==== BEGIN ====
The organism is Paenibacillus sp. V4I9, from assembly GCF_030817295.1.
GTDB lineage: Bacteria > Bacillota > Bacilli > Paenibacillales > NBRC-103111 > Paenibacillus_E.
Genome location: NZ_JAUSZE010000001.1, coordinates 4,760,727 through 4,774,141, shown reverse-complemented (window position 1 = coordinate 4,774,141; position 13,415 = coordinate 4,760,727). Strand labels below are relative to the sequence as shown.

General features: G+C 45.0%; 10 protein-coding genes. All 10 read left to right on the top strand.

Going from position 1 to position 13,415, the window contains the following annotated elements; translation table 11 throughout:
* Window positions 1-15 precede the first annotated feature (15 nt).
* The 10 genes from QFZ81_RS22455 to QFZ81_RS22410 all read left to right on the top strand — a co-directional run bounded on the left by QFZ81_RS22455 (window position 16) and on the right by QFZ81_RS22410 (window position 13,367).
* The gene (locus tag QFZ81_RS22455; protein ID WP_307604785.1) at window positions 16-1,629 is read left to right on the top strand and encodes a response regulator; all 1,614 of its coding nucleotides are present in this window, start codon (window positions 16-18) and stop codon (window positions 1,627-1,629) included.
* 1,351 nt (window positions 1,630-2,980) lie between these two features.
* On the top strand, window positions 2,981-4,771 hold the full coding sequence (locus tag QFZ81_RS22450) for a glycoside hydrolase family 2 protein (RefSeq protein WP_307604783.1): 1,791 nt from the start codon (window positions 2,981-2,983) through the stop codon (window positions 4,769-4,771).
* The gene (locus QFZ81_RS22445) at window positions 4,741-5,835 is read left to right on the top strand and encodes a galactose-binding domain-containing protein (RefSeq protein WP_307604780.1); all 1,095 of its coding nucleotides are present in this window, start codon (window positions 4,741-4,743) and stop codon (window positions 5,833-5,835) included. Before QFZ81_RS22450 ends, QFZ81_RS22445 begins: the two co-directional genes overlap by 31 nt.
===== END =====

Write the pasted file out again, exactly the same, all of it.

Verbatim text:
The organism is Paenibacillus sp. V4I9, from assembly GCF_030817295.1.
GTDB lineage: Bacteria > Bacillota > Bacilli > Paenibacillales > NBRC-103111 > Paenibacillus_E.
Genome location: NZ_JAUSZE010000001.1, coordinates 4,760,727 through 4,774,141, shown reverse-complemented (window position 1 = coordinate 4,774,141; position 13,415 = coordinate 4,760,727). Strand labels below are relative to the sequence as shown.

General features: G+C 45.0%; 10 protein-coding genes. All 10 read left to right on the top strand.

Going from position 1 to position 13,415, the window contains the following annotated elements; translation table 11 throughout:
* Window positions 1-15 precede the first annotated feature (15 nt).
* The 10 genes from QFZ81_RS22455 to QFZ81_RS22410 all read left to right on the top strand — a co-directional run bounded on the left by QFZ81_RS22455 (window position 16) and on the right by QFZ81_RS22410 (window position 13,367).
* The gene (locus tag QFZ81_RS22455; protein ID WP_307604785.1) at window positions 16-1,629 is read left to right on the top strand and encodes a response regulator; all 1,614 of its coding nucleotides are present in this window, start codon (window positions 16-18) and stop codon (window positions 1,627-1,629) included.
* 1,351 nt (window positions 1,630-2,980) lie between these two features.
* On the top strand, window positions 2,981-4,771 hold the full coding sequence (locus tag QFZ81_RS22450) for a glycoside hydrolase family 2 protein (RefSeq protein WP_307604783.1): 1,791 nt from the start codon (window positions 2,981-2,983) through the stop codon (window positions 4,769-4,771).
* The gene (locus QFZ81_RS22445) at window positions 4,741-5,835 is read left to right on the top strand and encodes a galactose-binding domain-containing protein (RefSeq protein WP_307604780.1); all 1,095 of its coding nucleotides are present in this window, start codon (window positions 4,741-4,743) and stop codon (window positions 5,833-5,835) included. Before QFZ81_RS22450 ends, QFZ81_RS22445 begins: the two co-directional genes overlap by 31 nt.